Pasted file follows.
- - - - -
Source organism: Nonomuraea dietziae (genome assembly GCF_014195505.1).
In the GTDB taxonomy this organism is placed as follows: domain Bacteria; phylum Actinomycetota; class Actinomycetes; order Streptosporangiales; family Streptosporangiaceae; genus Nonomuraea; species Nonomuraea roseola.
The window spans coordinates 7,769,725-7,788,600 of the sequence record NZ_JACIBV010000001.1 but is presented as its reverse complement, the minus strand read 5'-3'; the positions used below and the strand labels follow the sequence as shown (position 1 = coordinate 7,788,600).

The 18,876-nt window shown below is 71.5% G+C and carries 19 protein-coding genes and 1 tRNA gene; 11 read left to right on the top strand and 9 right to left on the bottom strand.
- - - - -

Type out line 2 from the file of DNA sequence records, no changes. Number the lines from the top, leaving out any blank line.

In the GTDB taxonomy this organism is placed as follows: domain Bacteria; phylum Actinomycetota; class Actinomycetes; order Streptosporangiales; family Streptosporangiaceae; genus Nonomuraea; species Nonomuraea roseola.